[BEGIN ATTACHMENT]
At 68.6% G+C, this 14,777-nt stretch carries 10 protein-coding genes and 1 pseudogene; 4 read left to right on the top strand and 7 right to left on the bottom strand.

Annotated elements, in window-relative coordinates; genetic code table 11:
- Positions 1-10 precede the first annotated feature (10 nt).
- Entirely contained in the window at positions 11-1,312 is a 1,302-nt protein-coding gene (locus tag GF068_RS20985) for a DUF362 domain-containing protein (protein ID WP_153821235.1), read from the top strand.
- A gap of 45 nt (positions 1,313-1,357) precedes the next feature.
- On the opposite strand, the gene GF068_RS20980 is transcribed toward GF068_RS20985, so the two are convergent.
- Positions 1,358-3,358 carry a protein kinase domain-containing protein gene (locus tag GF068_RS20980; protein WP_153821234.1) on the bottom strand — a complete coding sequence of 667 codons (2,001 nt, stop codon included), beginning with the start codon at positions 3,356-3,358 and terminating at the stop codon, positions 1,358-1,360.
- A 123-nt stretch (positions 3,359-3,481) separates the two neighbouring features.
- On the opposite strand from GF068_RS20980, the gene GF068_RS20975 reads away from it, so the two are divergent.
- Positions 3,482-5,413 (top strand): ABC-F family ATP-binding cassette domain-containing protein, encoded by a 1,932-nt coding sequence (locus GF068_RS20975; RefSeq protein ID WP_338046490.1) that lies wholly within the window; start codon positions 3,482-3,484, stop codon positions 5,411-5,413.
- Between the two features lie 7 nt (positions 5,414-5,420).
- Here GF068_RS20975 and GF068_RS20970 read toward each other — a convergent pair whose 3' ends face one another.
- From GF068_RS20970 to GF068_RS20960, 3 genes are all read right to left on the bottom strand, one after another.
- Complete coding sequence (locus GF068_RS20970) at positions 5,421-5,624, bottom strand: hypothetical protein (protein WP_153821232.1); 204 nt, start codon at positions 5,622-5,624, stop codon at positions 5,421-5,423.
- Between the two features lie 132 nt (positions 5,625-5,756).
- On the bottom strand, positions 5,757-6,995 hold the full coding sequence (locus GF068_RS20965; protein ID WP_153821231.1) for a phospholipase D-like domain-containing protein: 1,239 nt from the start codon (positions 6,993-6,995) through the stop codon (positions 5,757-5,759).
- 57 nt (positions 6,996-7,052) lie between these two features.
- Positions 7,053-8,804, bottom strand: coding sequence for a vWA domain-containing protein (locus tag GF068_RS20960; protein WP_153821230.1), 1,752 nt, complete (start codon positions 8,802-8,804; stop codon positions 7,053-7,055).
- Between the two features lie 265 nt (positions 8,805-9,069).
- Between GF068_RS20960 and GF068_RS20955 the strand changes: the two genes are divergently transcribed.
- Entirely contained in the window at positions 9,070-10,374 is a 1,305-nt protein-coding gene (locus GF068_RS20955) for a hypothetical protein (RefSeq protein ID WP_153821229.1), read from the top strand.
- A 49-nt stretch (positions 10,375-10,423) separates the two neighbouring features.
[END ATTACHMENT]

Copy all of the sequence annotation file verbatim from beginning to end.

At 68.6% G+C, this 14,777-nt stretch carries 10 protein-coding genes and 1 pseudogene; 4 read left to right on the top strand and 7 right to left on the bottom strand.

Annotated elements, in window-relative coordinates; genetic code table 11:
- Positions 1-10 precede the first annotated feature (10 nt).
- Entirely contained in the window at positions 11-1,312 is a 1,302-nt protein-coding gene (locus tag GF068_RS20985) for a DUF362 domain-containing protein (protein ID WP_153821235.1), read from the top strand.
- A gap of 45 nt (positions 1,313-1,357) precedes the next feature.
- On the opposite strand, the gene GF068_RS20980 is transcribed toward GF068_RS20985, so the two are convergent.
- Positions 1,358-3,358 carry a protein kinase domain-containing protein gene (locus tag GF068_RS20980; protein WP_153821234.1) on the bottom strand — a complete coding sequence of 667 codons (2,001 nt, stop codon included), beginning with the start codon at positions 3,356-3,358 and terminating at the stop codon, positions 1,358-1,360.
- A 123-nt stretch (positions 3,359-3,481) separates the two neighbouring features.
- On the opposite strand from GF068_RS20980, the gene GF068_RS20975 reads away from it, so the two are divergent.
- Positions 3,482-5,413 (top strand): ABC-F family ATP-binding cassette domain-containing protein, encoded by a 1,932-nt coding sequence (locus GF068_RS20975; RefSeq protein ID WP_338046490.1) that lies wholly within the window; start codon positions 3,482-3,484, stop codon positions 5,411-5,413.
- Between the two features lie 7 nt (positions 5,414-5,420).
- Here GF068_RS20975 and GF068_RS20970 read toward each other — a convergent pair whose 3' ends face one another.
- From GF068_RS20970 to GF068_RS20960, 3 genes are all read right to left on the bottom strand, one after another.
- Complete coding sequence (locus GF068_RS20970) at positions 5,421-5,624, bottom strand: hypothetical protein (protein WP_153821232.1); 204 nt, start codon at positions 5,622-5,624, stop codon at positions 5,421-5,423.
- Between the two features lie 132 nt (positions 5,625-5,756).
- On the bottom strand, positions 5,757-6,995 hold the full coding sequence (locus GF068_RS20965; protein ID WP_153821231.1) for a phospholipase D-like domain-containing protein: 1,239 nt from the start codon (positions 6,993-6,995) through the stop codon (positions 5,757-5,759).
- 57 nt (positions 6,996-7,052) lie between these two features.
- Positions 7,053-8,804, bottom strand: coding sequence for a vWA domain-containing protein (locus tag GF068_RS20960; protein WP_153821230.1), 1,752 nt, complete (start codon positions 8,802-8,804; stop codon positions 7,053-7,055).
- Between the two features lie 265 nt (positions 8,805-9,069).
- Between GF068_RS20960 and GF068_RS20955 the strand changes: the two genes are divergently transcribed.
- Entirely contained in the window at positions 9,070-10,374 is a 1,305-nt protein-coding gene (locus GF068_RS20955) for a hypothetical protein (RefSeq protein ID WP_153821229.1), read from the top strand.
- A 49-nt stretch (positions 10,375-10,423) separates the two neighbouring features.